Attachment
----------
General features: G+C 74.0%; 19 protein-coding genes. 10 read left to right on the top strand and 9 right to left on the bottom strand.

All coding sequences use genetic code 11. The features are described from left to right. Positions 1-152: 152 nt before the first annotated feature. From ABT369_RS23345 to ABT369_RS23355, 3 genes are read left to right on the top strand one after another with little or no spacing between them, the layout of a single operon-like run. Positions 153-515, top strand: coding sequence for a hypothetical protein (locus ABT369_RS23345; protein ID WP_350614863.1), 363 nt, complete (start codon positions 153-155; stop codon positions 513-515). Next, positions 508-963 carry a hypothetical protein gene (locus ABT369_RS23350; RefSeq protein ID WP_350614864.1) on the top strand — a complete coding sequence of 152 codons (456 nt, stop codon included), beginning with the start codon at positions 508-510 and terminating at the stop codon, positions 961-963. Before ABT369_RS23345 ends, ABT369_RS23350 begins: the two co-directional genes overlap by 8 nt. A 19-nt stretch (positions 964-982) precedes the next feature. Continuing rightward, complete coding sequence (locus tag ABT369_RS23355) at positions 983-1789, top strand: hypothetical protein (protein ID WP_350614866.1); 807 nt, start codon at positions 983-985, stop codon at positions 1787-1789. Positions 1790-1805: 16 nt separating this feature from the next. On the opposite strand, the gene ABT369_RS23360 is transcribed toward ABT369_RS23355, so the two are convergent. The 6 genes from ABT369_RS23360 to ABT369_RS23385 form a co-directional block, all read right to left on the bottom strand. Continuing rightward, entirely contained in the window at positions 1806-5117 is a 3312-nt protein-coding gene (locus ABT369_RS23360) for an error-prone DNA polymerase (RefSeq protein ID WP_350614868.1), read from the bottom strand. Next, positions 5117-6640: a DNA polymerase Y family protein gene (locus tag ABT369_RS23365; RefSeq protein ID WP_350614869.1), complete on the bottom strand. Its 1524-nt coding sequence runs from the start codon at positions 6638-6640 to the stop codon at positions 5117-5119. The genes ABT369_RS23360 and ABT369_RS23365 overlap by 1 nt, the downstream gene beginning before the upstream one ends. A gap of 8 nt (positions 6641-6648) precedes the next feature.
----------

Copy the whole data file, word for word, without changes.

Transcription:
General features: G+C 74.0%; 19 protein-coding genes. 10 read left to right on the top strand and 9 right to left on the bottom strand.

All coding sequences use genetic code 11. The features are described from left to right. Positions 1-152: 152 nt before the first annotated feature. From ABT369_RS23345 to ABT369_RS23355, 3 genes are read left to right on the top strand one after another with little or no spacing between them, the layout of a single operon-like run. Positions 153-515, top strand: coding sequence for a hypothetical protein (locus ABT369_RS23345; protein ID WP_350614863.1), 363 nt, complete (start codon positions 153-155; stop codon positions 513-515). Next, positions 508-963 carry a hypothetical protein gene (locus ABT369_RS23350; RefSeq protein ID WP_350614864.1) on the top strand — a complete coding sequence of 152 codons (456 nt, stop codon included), beginning with the start codon at positions 508-510 and terminating at the stop codon, positions 961-963. Before ABT369_RS23345 ends, ABT369_RS23350 begins: the two co-directional genes overlap by 8 nt. A 19-nt stretch (positions 964-982) precedes the next feature. Continuing rightward, complete coding sequence (locus tag ABT369_RS23355) at positions 983-1789, top strand: hypothetical protein (protein ID WP_350614866.1); 807 nt, start codon at positions 983-985, stop codon at positions 1787-1789. Positions 1790-1805: 16 nt separating this feature from the next. On the opposite strand, the gene ABT369_RS23360 is transcribed toward ABT369_RS23355, so the two are convergent. The 6 genes from ABT369_RS23360 to ABT369_RS23385 form a co-directional block, all read right to left on the bottom strand. Continuing rightward, entirely contained in the window at positions 1806-5117 is a 3312-nt protein-coding gene (locus ABT369_RS23360) for an error-prone DNA polymerase (RefSeq protein ID WP_350614868.1), read from the bottom strand. Next, positions 5117-6640: a DNA polymerase Y family protein gene (locus tag ABT369_RS23365; RefSeq protein ID WP_350614869.1), complete on the bottom strand. Its 1524-nt coding sequence runs from the start codon at positions 6638-6640 to the stop codon at positions 5117-5119. The genes ABT369_RS23360 and ABT369_RS23365 overlap by 1 nt, the downstream gene beginning before the upstream one ends. A gap of 8 nt (positions 6641-6648) precedes the next feature.